10 WAYS TO IMPROVE YOUR ATTENTION SPAN




Are there any unfinished movies on your hard drive? How many uncompleted projects do you have around the house? Any half-formed ideas floating around in your head but you just can’t focus long enough to get it down on paper? 


Find out how to improve your attention with some simple new routines.

A cat stalking a bird is a study in concentration. Everything from its brain to the smallest muscle is zoomed in on the task. Nothing can distract it. Not even you shouting: “Felix, leave the birdie alone!”

Research has shown that our minds wander 50 percent of our waking hours. As early as our 20s our attention span starts to get shorter. The good news is that you can exercise your attention muscles. But as with physical exercise, it can be hard to stick with the programme.

CONTROL THE LIGHT
Your attention is like “a flashlight that you can direct to whatever you choose”, says Amishi Jha, a psychology professor and neuroscience expert. She studies the brain’s attention mechanisms and has found that there are exercises that can help us focus for longer.

With a new fitness routine, you start small. The same with attention training. Focusing for more than 30 minutes is hard, so try the Pomodoro Technique. Set a timer for 25 minutes and focus completely on your task. Take a break of five to ten minutes and repeat. This helps you to stay motivated and work faster while building attention stamina.

The enemy is distractions – internal ones like job stress or a craving, external ones like street noise or a text alert. These are “a basic hijacking of our attentional resources,” Amishi says.

Since it takes up to 25 minutes to refocus after a distraction, try a "not-to-do" list. When you feel the urge to check WhatsApp or follow a stray thought, write down what you want to do or think about for later. This simple act allows you to refocus.



TUNE IN, TUNE OUT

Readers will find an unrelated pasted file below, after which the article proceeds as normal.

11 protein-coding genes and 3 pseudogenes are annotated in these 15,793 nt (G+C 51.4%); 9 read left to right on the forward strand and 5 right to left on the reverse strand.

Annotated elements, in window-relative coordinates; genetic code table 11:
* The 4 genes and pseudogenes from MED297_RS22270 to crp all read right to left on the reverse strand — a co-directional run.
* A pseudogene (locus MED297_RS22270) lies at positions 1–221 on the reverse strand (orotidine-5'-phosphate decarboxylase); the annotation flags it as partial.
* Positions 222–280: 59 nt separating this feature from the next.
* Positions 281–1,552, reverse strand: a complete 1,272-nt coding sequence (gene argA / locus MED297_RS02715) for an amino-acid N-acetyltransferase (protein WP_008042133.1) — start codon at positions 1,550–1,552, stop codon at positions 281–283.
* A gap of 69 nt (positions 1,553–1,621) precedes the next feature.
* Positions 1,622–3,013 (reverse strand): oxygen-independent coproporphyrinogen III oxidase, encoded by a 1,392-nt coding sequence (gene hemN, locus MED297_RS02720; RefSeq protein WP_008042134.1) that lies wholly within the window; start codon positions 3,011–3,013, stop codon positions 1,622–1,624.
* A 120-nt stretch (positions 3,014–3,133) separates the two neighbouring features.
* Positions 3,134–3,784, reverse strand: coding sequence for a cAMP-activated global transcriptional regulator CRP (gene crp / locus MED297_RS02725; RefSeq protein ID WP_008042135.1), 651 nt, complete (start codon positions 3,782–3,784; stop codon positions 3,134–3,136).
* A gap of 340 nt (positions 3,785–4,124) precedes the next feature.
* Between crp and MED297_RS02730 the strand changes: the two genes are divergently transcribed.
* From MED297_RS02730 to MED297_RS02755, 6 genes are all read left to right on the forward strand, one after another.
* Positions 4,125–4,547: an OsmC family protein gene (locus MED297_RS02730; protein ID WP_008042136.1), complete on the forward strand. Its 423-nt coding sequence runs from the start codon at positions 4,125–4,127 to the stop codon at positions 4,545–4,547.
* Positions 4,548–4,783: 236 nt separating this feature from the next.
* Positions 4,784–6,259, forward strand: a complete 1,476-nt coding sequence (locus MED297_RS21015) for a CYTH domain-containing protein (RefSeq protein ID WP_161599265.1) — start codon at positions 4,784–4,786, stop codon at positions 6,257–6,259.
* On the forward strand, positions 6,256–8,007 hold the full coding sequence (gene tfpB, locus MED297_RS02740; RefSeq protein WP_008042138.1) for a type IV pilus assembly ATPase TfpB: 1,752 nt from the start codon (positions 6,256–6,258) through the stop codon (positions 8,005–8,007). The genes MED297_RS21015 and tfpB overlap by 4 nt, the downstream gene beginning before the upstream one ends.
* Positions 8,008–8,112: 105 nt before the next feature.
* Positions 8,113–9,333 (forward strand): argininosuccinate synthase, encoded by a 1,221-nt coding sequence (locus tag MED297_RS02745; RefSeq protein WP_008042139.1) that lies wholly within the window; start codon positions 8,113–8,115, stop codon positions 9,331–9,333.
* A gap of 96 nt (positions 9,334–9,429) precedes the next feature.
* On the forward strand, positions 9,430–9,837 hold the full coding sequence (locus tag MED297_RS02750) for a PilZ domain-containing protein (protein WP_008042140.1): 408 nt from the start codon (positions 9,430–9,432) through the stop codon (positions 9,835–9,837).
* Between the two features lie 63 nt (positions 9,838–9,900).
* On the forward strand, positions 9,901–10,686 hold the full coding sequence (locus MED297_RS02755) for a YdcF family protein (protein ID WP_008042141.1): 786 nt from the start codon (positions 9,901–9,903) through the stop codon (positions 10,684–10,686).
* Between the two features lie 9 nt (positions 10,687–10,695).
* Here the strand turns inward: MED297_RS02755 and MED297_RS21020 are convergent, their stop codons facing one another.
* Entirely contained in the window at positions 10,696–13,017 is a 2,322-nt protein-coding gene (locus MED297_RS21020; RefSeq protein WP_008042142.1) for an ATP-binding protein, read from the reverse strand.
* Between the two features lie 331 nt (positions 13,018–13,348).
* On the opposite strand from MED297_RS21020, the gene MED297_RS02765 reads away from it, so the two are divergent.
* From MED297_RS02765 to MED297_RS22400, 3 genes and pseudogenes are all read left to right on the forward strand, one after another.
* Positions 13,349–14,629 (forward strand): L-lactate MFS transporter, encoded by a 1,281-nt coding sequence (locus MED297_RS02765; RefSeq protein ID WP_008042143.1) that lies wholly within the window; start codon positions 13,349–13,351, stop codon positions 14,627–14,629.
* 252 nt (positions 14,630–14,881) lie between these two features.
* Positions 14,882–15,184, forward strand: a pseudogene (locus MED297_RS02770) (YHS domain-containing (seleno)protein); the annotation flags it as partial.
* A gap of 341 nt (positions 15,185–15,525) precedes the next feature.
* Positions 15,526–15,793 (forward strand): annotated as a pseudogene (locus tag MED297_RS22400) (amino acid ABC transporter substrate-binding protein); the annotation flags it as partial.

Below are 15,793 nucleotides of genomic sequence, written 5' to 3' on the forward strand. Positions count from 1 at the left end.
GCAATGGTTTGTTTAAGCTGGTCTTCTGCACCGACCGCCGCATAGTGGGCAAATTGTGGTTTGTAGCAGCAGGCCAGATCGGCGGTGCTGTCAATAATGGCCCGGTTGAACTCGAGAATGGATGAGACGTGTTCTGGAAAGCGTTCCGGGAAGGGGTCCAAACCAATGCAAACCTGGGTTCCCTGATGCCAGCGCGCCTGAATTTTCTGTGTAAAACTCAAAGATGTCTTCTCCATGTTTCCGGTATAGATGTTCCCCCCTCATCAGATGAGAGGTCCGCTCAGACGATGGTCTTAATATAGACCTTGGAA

Just 10 to 20 minutes of meditation per day can improve focus and extend attention span, say researchers at the University of Washington. You'll see an improvement after just four days.

Add some mindfulness training to that, Amishi Jha suggests. It has two main categories: focused attention and open monitoring.

One routine for focused attention is mindful breathing. Sit in a comfortable, upright position and focus on the sensation of breathing. Keep going for 15 minutes and don’t get disheartened if your mind drifts off several times. Just redirect it.

Open monitoring helps you learn to pay attention to what’s happening around you without becoming attached. “You don’t process it, you don’t think about it,” Jha says. Sit in a comfortable, upright position and try to be aware of all sensations, thoughts or emotions without holding on to them. It might help to label what comes up with words like “planning,” “worrying,” “judging”. After naming it, let it go.

Clear your mind with a walk, was the ancient wisdom – and it works. Researchers say physical exercise, like a ten-minute walk break, helps build your ability to ignore distractions.



READ ON
Some studies showed that reading of e-content has gone up nearly 40%. But we’re actually reading less and less. Slate magazine asked a traffic analysis firm to look at how people scroll through their articles online and found many don’t even read halfway, while only 5 percent finish the stories.

We’re not engaging – the thing that makes reading an attention booster. It’s okay to surf, but make time for a nice, long read as well. Lose yourself completely in a book for a mental workout.



‘Attentive listening is a solid social skill. Don’t interrupt, recap what they say, use connecting words like “I get it” to stay engaged.’


LOOK AND LISTEN
The more you wonder about the world, the stronger your concentration gets. So how curious are you? William James, a legendary psychologist from long ago, offered this test. Pick a dot on the wall, focus on it. Soon enough you’ve glazed over or you’re looking at something else. But ask yourself questions about the dot – its size, colour and so on – and you can keep your mind on it for much longer. It's the technique that geniuses use to tackle problems and find brilliant solutions.

Curious is good – and so is being attentive. Next time you chat to someone, see how long they look you in the eye and listen before they glance at their phone or over your shoulder. Attentive listening is a solid social skill (who doesn’t like a good listener?) and also a mind trainer. Don’t interrupt, recap what they say, use connecting words like “I get it” to stay engaged.

It's a big, busy world. Don’t try to take in everything. Just pay attention and you’ll reap rewards.

* Take this attention span test (relax, it's only five minutes): https://www.psychologytoday.com/us/tests/personality/attention-span-test

Sources: artofmanliness.com, slate.com, www.inc.com, fastcompany.com, medium.com, owlcation.com
10 WAYS TO IMPROVE YOUR ATTENTION SPAN 10 WAYS TO IMPROVE YOUR ATTENTION SPAN Reviewed by Jet Club on June 17, 2019 Rating: 5

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